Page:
We’re slowly upgrading the Tandem to more modern specs and want to do it right.

    Thanks, if you can provide any input it’s much appreciated !

    David in East Texas

    • TG says:

      I have not used the Mad Dog brake, but know that it is very closely modeled on the Arai with a number of refinements based on input from many folks who were familiar with the Arai, including Mel Kornbluh of Mel is the tandem speciality dealer to offered the shaved Arai drum brakes — for weight savings as you note — and who was one of the key backers of the Mad Dog development. He would be able to answer any specific questions as to how they compare and can be reached via Email at or by phone; phone numbers are at the website.

      I’ve written more eloquent and longer pieces on the subject, but this shorter version captures the key aspects: In terms of “needing” a drag brake, unless you’re going to be taking on some significant descents (steep & twisty or extremely long lasting) or moderate descents but with a heavily loaded tandem, a drum brake isn’t really a necessity. A lot of new folks to tandeming would buy drum brakes out of FUD (fear, uncertainty and doubt) and never need them, eventually putting them into a box in the garage where they’d sit next… sort of like a lot of tandems.

      Enjoy the new tandem!

  2. Thanks a lot Mark, for your reply and insight.

    I suppose we are ok for now with the Arai drag brake the way it is.

    (I do value it as a parking brake; keeps the bike from falling over, which it seems even more prone than a single bike to do !)

    The argument could be made that with our lack of mountain passes, we have way more braking than we (currently) need.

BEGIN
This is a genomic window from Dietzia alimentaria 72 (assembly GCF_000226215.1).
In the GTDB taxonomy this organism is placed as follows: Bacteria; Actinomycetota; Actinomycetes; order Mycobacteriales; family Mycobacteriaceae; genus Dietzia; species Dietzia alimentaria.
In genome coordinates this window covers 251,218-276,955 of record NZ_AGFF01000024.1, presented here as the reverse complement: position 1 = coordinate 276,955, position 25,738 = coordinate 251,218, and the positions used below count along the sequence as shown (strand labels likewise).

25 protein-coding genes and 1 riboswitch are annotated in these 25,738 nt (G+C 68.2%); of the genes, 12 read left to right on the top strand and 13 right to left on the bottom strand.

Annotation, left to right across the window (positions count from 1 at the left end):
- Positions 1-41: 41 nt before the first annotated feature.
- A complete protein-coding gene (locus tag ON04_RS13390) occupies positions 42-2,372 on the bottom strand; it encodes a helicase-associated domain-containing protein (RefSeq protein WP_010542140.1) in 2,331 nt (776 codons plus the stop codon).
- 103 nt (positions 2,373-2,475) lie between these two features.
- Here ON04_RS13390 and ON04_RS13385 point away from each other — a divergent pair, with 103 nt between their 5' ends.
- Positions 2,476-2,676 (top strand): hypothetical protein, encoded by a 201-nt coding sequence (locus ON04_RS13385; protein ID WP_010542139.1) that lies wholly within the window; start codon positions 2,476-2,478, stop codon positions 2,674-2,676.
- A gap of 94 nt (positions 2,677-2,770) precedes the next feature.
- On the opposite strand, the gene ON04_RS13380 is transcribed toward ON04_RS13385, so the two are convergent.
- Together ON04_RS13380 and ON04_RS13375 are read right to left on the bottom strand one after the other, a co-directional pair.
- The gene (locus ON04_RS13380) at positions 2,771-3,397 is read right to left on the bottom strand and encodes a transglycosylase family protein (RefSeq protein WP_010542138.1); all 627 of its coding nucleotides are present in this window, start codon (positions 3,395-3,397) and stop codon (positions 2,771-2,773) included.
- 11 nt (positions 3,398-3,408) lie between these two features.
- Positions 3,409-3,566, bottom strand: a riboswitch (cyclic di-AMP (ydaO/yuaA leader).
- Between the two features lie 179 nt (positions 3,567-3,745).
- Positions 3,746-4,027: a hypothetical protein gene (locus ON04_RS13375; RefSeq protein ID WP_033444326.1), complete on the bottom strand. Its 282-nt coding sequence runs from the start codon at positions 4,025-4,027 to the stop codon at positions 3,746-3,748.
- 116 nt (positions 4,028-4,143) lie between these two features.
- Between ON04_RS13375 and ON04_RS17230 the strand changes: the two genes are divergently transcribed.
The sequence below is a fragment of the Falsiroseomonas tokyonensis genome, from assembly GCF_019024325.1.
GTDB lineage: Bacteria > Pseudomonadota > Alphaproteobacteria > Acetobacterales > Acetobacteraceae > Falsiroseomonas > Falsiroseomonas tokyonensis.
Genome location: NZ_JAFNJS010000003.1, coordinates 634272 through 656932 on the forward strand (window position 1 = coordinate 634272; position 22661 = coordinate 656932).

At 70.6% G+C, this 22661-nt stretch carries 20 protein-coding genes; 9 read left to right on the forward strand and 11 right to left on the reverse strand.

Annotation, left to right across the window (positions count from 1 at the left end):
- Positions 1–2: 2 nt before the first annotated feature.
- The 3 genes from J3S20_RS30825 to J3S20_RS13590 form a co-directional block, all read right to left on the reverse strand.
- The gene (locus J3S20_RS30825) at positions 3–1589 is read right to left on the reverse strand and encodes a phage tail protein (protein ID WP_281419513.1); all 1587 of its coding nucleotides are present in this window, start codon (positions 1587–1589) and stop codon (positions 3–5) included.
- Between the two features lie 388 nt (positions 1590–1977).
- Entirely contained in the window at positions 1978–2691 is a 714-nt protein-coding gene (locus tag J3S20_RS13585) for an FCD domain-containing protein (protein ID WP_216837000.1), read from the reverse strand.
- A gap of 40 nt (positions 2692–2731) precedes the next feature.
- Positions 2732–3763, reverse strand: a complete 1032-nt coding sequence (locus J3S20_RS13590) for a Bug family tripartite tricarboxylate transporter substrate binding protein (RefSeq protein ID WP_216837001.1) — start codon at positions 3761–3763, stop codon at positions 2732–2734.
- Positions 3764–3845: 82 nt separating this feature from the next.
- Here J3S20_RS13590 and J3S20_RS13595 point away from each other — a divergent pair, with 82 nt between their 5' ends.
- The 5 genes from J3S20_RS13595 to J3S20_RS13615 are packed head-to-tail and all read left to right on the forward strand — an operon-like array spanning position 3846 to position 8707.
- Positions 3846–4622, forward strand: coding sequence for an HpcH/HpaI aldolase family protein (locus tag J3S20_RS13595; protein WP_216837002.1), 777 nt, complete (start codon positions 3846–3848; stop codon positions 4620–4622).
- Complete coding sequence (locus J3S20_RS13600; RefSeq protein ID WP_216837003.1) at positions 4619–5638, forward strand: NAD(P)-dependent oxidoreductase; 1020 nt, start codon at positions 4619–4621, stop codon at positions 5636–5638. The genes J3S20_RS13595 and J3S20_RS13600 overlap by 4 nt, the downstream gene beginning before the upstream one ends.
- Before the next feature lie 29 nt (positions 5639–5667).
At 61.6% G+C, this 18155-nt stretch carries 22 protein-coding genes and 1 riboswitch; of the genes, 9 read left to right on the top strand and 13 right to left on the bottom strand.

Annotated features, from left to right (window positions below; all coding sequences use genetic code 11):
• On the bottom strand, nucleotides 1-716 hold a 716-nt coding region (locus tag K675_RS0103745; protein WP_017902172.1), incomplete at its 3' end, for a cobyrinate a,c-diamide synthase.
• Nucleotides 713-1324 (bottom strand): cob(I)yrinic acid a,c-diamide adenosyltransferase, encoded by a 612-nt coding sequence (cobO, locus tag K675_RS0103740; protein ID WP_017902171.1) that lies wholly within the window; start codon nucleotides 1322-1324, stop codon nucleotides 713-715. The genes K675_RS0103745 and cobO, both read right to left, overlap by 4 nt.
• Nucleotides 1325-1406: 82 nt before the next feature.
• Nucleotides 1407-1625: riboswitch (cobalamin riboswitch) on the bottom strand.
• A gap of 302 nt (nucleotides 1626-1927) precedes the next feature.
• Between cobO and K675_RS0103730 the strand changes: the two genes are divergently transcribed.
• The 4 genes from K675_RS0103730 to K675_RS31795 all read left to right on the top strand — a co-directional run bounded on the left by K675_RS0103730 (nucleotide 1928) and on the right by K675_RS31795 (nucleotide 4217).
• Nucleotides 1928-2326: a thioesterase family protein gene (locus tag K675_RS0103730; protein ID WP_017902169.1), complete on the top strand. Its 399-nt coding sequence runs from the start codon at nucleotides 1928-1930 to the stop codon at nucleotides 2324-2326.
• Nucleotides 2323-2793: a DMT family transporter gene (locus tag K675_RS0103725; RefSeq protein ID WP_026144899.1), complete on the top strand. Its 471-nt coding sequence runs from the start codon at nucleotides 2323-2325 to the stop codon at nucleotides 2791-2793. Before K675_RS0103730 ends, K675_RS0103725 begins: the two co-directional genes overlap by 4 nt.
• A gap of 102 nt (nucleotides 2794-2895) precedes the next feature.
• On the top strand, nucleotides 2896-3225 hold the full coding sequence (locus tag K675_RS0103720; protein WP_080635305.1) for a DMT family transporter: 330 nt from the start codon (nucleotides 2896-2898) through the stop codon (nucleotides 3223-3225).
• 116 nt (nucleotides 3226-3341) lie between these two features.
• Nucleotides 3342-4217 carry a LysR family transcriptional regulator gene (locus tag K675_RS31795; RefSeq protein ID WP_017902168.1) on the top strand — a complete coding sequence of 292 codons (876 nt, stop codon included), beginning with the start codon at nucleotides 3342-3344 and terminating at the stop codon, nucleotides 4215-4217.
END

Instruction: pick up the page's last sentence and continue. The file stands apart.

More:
Besides, hauling that extra 2-3# makes me & the daughter stronger, right ?

    Best Regards, David in East Texas

  3. Peter LeCain says:

    In comment to afordableroadbikereview, I say with a tandem you can’t have too much braking. I live here in Utah’s wasatch range part of the rockies. Long descents at 9+ percent is when a drag brake shines. Around here if you are not going up you are going down, and in a hurry. The drag brake = cheap insurance. I have a Arai brake and use it often. My wife will not get on a bike you can’t stop, smart woman. Setting it as a parking brake at a farmers market or when touring is wise, and worth the weight and expense of such a device. In my opinion a fade free drag brake is the best component added to any tandem. If I obsessed over weight, I would not be riding a tandem.
    Best Regards, Peter in Ogden Utah.

  4. Hey Peter:

    Thanks for your helpful comment !

    Agreed on all that you said, braking is very important. Nice place you live in, I’ve been there, but in a car, not the tandem.

    Our hills here in East Texas, are, well, hills compared to your serious mountains. They don’t last for long. Right now, the Arai drag brake is used mainly as a parking brake. It’s very hand for that, helps the bike to not fall over – which it’s surprising how prone it is to fall over, even easier than my road bike.

    Have you had to replace the brake shoes on yours ? No clue how old ours are, probably original. I just contacted the custom builder of our tandem, found out it was made in 1989.

    Same year we were married – in other words, it’s OLD. (ha ha ha)

    Maybe we should try the shaved Arai brake to save weight ?

    Here is my post regarding our tandem:

    Wishing you safe riding !

    David in East Texas

  5. Sam says:

    Wow, last comment on 2014. Soo I will give my drum brake experience, we used it for a tour in Europe and Africa a long time ago, the 90s. Anyway we ere really loaded up, camped most of the way, cooked etc… I remember one ascent in France where the brake went soft, quick functioning and another time in Africa in the Rift Valley. But other than those the break worked really well. Could be overkill but for us essential, especial for the Stokers comfort, I Hate to break.